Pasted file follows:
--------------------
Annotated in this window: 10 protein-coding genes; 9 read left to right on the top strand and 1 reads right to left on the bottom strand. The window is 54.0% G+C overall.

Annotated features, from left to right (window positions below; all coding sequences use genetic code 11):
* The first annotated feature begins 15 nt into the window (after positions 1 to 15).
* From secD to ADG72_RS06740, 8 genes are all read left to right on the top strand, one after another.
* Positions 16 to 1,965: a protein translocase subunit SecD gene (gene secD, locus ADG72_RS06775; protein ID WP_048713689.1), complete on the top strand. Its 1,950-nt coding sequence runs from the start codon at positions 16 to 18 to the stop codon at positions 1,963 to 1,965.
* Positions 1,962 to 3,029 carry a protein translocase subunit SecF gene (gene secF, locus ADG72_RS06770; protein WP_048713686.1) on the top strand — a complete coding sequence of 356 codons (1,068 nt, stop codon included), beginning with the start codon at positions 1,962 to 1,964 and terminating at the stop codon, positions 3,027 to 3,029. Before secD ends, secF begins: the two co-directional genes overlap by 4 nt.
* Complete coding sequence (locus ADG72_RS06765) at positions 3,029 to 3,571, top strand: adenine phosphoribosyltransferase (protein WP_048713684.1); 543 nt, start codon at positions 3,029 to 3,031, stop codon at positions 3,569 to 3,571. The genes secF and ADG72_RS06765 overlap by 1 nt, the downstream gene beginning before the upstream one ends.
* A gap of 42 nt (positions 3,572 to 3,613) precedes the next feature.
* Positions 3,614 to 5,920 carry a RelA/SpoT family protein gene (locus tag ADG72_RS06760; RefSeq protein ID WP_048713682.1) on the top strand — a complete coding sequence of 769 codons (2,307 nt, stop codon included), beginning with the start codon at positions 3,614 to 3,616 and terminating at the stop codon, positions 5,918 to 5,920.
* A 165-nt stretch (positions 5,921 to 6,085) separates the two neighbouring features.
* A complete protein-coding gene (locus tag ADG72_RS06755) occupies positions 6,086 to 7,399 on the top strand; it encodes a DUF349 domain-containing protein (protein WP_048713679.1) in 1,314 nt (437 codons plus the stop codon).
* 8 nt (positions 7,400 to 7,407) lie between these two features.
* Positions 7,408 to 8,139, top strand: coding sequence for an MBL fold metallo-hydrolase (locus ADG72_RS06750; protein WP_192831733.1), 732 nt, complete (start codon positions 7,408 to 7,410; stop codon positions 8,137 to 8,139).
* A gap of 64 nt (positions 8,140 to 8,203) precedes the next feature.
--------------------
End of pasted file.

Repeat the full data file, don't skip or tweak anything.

Annotated in this window: 10 protein-coding genes; 9 read left to right on the top strand and 1 reads right to left on the bottom strand. The window is 54.0% G+C overall.

Annotated features, from left to right (window positions below; all coding sequences use genetic code 11):
* The first annotated feature begins 15 nt into the window (after positions 1 to 15).
* From secD to ADG72_RS06740, 8 genes are all read left to right on the top strand, one after another.
* Positions 16 to 1,965: a protein translocase subunit SecD gene (gene secD, locus ADG72_RS06775; protein ID WP_048713689.1), complete on the top strand. Its 1,950-nt coding sequence runs from the start codon at positions 16 to 18 to the stop codon at positions 1,963 to 1,965.
* Positions 1,962 to 3,029 carry a protein translocase subunit SecF gene (gene secF, locus ADG72_RS06770; protein WP_048713686.1) on the top strand — a complete coding sequence of 356 codons (1,068 nt, stop codon included), beginning with the start codon at positions 1,962 to 1,964 and terminating at the stop codon, positions 3,027 to 3,029. Before secD ends, secF begins: the two co-directional genes overlap by 4 nt.
* Complete coding sequence (locus ADG72_RS06765) at positions 3,029 to 3,571, top strand: adenine phosphoribosyltransferase (protein WP_048713684.1); 543 nt, start codon at positions 3,029 to 3,031, stop codon at positions 3,569 to 3,571. The genes secF and ADG72_RS06765 overlap by 1 nt, the downstream gene beginning before the upstream one ends.
* A gap of 42 nt (positions 3,572 to 3,613) precedes the next feature.
* Positions 3,614 to 5,920 carry a RelA/SpoT family protein gene (locus tag ADG72_RS06760; RefSeq protein ID WP_048713682.1) on the top strand — a complete coding sequence of 769 codons (2,307 nt, stop codon included), beginning with the start codon at positions 3,614 to 3,616 and terminating at the stop codon, positions 5,918 to 5,920.
* A 165-nt stretch (positions 5,921 to 6,085) separates the two neighbouring features.
* A complete protein-coding gene (locus tag ADG72_RS06755) occupies positions 6,086 to 7,399 on the top strand; it encodes a DUF349 domain-containing protein (protein WP_048713679.1) in 1,314 nt (437 codons plus the stop codon).
* 8 nt (positions 7,400 to 7,407) lie between these two features.
* Positions 7,408 to 8,139, top strand: coding sequence for an MBL fold metallo-hydrolase (locus ADG72_RS06750; protein WP_192831733.1), 732 nt, complete (start codon positions 7,408 to 7,410; stop codon positions 8,137 to 8,139).
* A gap of 64 nt (positions 8,140 to 8,203) precedes the next feature.